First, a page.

Stage 3 Theatre always aims to hit the ball out of the park.
"Fences," the 2013 season opener, doesn't quite hit that mark, but it is better than a base hit.
The sheer moxie of producing August Wilson's Pulitzer Prize-winning play about the African-American experience earns the production a win.
With characteristic enthusiasm, director Don Bilotti, who is also Stage's artistic director, seized Wilson's script, packed with dramatic tension of epic proportion.
He recruited a notable cast of black actors from local slim pickings and went to work.
When Bilotti postponed the scheduled opening of "Fences" by a week, he revealed his respect for Wilson's work (He wants to get it right!) and confidence in the cast's ability to hone the performance, given time.
One challenge resides in the langorous, expository - albeit poetic - monologues, especially in the first act.
The play centers around Troy Moxson, a 53-year-old black man living in Pittsburgh in the late 1950s. Haunted by racial inequities and a life-time of grievous experience, much of the Moxson's back story is offered through self-mythologizing reminiscence -hence the monologues.
Sean-Pierre Fox-Wilson, a newcomer to Stage 3, has the responsibility of delivering Troy Moxson's reams of lines.
Two characters serve as prime witnesses and occasional truth-checkers to Troy's lopsided dialogics about soaring home runs in the Negro baseball league, his painful childhood, and his post-workday forays to the local bar.
Dennis Brown plays Bono, Troy's loyal best friend. Michelle Allison plays Troy's patient and affectionate wife, Rose.
Brown, easy and composed as ever, serves as a gentle conscience to Troy, periodically admonishing his friend about flirtations with a woman at the bar.
Rose is a kindly critic, and Allison is adept at portraying wary, sidelong looks and intonations of bemused exasperation while Troy spins yarns about facing death and the devil.
The two surround Troy, a Pittsburgh sanitation worker, with clean forebearance - Allison the epitome of quiet, receptive honesty; Brown a jovial, forthright companion.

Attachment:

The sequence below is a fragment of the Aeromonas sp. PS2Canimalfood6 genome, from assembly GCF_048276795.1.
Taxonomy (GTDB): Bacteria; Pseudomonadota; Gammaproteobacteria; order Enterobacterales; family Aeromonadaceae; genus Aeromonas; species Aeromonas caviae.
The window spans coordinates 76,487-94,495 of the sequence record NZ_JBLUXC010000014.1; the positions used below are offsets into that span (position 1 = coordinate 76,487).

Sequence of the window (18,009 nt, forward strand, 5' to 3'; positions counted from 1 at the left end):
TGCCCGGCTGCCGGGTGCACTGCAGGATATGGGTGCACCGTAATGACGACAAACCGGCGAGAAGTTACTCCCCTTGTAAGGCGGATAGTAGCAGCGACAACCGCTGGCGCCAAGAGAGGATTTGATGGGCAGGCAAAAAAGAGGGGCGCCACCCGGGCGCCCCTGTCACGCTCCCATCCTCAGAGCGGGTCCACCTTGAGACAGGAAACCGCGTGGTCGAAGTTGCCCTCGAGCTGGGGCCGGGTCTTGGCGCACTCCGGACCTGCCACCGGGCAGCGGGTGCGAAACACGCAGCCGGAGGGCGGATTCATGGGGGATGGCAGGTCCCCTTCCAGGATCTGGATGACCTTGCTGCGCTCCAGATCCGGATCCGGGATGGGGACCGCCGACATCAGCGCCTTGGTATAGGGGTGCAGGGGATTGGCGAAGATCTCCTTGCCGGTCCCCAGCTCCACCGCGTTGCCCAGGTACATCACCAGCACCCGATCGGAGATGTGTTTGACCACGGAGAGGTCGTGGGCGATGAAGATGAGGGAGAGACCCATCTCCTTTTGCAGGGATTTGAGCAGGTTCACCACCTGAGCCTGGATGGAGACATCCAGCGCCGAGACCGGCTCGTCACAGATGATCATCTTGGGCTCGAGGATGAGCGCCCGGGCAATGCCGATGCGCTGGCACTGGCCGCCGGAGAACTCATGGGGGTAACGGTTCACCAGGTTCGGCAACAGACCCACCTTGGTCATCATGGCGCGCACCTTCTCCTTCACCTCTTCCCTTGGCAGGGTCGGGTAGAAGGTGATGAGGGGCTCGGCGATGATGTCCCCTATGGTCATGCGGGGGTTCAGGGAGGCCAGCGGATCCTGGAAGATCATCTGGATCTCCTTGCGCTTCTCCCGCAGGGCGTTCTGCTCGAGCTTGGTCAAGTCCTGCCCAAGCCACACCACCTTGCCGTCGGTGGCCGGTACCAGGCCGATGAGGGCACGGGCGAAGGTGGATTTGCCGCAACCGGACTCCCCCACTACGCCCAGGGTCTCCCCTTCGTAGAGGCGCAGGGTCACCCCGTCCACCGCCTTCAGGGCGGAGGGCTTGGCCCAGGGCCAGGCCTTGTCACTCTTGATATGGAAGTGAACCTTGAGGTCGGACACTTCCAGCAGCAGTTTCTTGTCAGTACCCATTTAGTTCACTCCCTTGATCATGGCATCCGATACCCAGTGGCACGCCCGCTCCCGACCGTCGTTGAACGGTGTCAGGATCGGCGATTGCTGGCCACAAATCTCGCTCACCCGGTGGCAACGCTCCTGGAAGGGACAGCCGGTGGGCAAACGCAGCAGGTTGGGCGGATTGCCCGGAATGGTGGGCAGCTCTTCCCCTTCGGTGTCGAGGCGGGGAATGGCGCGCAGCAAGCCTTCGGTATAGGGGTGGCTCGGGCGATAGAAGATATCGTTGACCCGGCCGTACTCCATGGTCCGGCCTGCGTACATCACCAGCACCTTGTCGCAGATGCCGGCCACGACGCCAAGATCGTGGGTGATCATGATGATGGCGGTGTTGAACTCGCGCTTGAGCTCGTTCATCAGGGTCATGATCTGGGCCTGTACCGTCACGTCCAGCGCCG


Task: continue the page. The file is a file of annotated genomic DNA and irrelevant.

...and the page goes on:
Sustaining alert, observant stances while Fox-Wilson soliloquizes is something Brown and Allison do extremely well.
Unfortunately the sheer volume of words that the playwright imposes on Troy's complex, burdened role causes Fox-Wilson to stutter and lag as he plumbs the depths for appropriate passion and expression.
To their credit, Brown and Allison match pace with Fox-Wilson's mindful delivery, but this prevents the snap an audience expects from whip-smart language.
And yet the audience is gripped by Troy's plight - the1950s facts of his circumstance - and like Rose and Bono, they want to believe in both him and Fox-Wilson! For this is a character with a personal history, spouting language of Shakespearean heft.
But it is hard to maintain sympathy for this bent soul, especially watching the father-son discord, and its all too familiar jangle.
When Troy's eldest son, Lyons, played by Larry France, comes seeking a handout, France gives the hipster just the right amount of swagger and impudence to foster a little empathy for the father. But later, France imbues Lyons with integrity and a passion of his own that Troy besmirches and belittles.
Much worse is his treatment of the younger son Cory. Antwon Mason's Cory is the optimistic light that should shine some hope on the moment. Mason is full of the requisite delight that might transform the father, but he is equally able to portray indignation and barely contained rage when Troy squashes his dream.
Rick Batiste plays Troy's brother, Gabriel, a wounded war veteran. Batiste, previously seen in Stage 3's "Hamlet" and "Superior Donuts," once again beautifully navigates an off-beat role, this time one requiring all the nuances of brain-injury: poor impulse control, illogical reasoning, and hyper-sensitivity. In Batiste's competent hands, Gabriel is readily seen as the wise fool.
Ron Cotnam built a fine set to serve as backdrop for thwarted desires - a two-story brick home with posts of a yet to be completed fence. Costuming, however, is off, especially for the male characters. The dew rag and Army uniform, in particular, did not seem to fit the 1950s setting.
"Fences" is a production in which expectations are thwarted. For one thing, Wilson has created a character who does not transform for the better over the course of two acts. While everyone around Troy Maxson is growing and changing, he plummets to dark places and alienates affections.
At the same time, Bilotti and his cast are reaching deep for the necessary vigor and electricty. Their delivery needs greater speed and ease to hit it over the fence.
But theatergoers can count on one thing: Stage 3 always reaches deep. Actors and audience alike are forced to think in this play. And that's a beautiful thing in live theater.
Another reward in this production is child actor Jordyn Danielle Allison, who pops up in Act 2 as Raynell. Her appearance is as sweet as catching an outfield fly.
"Fences" plays through March 17 at 208 S. Green St. in downtown Sonora. Call 536-1778 for reservations.